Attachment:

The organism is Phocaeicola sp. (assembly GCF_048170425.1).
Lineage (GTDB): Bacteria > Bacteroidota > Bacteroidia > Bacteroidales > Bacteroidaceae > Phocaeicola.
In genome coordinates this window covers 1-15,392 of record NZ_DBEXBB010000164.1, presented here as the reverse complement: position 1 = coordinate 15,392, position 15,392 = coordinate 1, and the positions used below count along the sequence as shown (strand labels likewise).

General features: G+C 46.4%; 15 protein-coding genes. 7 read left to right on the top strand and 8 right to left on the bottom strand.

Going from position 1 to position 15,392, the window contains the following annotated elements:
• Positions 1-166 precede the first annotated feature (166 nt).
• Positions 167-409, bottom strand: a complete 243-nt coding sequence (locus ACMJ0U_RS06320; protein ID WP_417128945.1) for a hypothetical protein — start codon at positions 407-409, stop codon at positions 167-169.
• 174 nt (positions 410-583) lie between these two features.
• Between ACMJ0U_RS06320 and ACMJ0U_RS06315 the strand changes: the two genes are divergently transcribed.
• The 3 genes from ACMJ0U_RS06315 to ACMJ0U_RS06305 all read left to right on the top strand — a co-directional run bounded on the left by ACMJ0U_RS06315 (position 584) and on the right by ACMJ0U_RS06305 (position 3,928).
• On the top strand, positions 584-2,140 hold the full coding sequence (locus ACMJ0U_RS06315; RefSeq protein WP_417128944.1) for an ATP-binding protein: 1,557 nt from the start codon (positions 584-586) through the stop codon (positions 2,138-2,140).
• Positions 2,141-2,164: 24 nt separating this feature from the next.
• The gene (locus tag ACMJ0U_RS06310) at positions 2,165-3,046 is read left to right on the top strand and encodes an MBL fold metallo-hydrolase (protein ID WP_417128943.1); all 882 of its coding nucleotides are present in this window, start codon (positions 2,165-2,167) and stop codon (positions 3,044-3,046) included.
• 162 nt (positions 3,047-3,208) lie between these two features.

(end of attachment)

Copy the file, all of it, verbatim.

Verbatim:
The organism is Phocaeicola sp. (assembly GCF_048170425.1).
Lineage (GTDB): Bacteria > Bacteroidota > Bacteroidia > Bacteroidales > Bacteroidaceae > Phocaeicola.
In genome coordinates this window covers 1-15,392 of record NZ_DBEXBB010000164.1, presented here as the reverse complement: position 1 = coordinate 15,392, position 15,392 = coordinate 1, and the positions used below count along the sequence as shown (strand labels likewise).

General features: G+C 46.4%; 15 protein-coding genes. 7 read left to right on the top strand and 8 right to left on the bottom strand.

Going from position 1 to position 15,392, the window contains the following annotated elements:
• Positions 1-166 precede the first annotated feature (166 nt).
• Positions 167-409, bottom strand: a complete 243-nt coding sequence (locus ACMJ0U_RS06320; protein ID WP_417128945.1) for a hypothetical protein — start codon at positions 407-409, stop codon at positions 167-169.
• 174 nt (positions 410-583) lie between these two features.
• Between ACMJ0U_RS06320 and ACMJ0U_RS06315 the strand changes: the two genes are divergently transcribed.
• The 3 genes from ACMJ0U_RS06315 to ACMJ0U_RS06305 all read left to right on the top strand — a co-directional run bounded on the left by ACMJ0U_RS06315 (position 584) and on the right by ACMJ0U_RS06305 (position 3,928).
• On the top strand, positions 584-2,140 hold the full coding sequence (locus ACMJ0U_RS06315; RefSeq protein WP_417128944.1) for an ATP-binding protein: 1,557 nt from the start codon (positions 584-586) through the stop codon (positions 2,138-2,140).
• Positions 2,141-2,164: 24 nt separating this feature from the next.
• The gene (locus tag ACMJ0U_RS06310) at positions 2,165-3,046 is read left to right on the top strand and encodes an MBL fold metallo-hydrolase (protein ID WP_417128943.1); all 882 of its coding nucleotides are present in this window, start codon (positions 2,165-2,167) and stop codon (positions 3,044-3,046) included.
• 162 nt (positions 3,047-3,208) lie between these two features.